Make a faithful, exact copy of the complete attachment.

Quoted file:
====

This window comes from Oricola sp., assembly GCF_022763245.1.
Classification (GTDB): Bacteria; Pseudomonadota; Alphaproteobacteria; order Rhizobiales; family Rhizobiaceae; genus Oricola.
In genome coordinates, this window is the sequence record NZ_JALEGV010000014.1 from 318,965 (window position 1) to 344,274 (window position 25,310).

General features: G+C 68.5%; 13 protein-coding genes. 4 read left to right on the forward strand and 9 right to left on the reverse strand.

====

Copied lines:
This window comes from Oricola sp., assembly GCF_022763245.1.
Classification (GTDB): Bacteria; Pseudomonadota; Alphaproteobacteria; order Rhizobiales; family Rhizobiaceae; genus Oricola.
In genome coordinates, this window is the sequence record NZ_JALEGV010000014.1 from 318,965 (window position 1) to 344,274 (window position 25,310).

General features: G+C 68.5%; 13 protein-coding genes. 4 read left to right on the forward strand and 9 right to left on the reverse strand.